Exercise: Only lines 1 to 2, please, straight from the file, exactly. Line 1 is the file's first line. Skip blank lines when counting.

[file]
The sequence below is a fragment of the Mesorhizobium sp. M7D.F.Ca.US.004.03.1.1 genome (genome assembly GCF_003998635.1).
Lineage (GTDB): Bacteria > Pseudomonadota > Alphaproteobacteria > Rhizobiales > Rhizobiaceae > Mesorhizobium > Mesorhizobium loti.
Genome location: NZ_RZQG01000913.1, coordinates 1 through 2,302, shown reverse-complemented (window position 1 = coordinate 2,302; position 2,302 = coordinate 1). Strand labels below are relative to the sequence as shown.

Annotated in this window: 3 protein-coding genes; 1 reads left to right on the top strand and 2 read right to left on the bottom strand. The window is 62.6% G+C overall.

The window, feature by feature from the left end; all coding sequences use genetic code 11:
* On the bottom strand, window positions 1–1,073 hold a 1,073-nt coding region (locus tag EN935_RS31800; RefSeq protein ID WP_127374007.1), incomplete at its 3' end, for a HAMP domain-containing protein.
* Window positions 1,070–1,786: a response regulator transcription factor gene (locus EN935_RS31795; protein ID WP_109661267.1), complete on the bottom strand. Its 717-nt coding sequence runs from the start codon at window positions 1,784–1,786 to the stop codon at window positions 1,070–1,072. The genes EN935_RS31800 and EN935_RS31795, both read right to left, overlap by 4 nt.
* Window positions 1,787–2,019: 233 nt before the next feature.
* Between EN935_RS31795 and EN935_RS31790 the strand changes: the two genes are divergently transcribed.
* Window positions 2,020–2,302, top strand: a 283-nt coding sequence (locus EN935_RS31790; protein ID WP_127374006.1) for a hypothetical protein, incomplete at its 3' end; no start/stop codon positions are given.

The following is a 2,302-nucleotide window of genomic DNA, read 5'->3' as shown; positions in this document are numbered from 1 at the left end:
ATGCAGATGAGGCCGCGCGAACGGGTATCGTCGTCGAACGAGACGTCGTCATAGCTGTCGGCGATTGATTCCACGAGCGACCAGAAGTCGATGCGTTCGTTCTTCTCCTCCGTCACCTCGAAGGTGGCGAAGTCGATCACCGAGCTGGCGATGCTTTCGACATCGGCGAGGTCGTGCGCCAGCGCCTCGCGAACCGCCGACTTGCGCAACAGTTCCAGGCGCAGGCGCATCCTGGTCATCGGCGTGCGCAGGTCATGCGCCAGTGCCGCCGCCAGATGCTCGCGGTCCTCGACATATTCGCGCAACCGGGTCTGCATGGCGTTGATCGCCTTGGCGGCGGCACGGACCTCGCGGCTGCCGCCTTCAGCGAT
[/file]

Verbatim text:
The sequence below is a fragment of the Mesorhizobium sp. M7D.F.Ca.US.004.03.1.1 genome (genome assembly GCF_003998635.1).
Lineage (GTDB): Bacteria > Pseudomonadota > Alphaproteobacteria > Rhizobiales > Rhizobiaceae > Mesorhizobium > Mesorhizobium loti.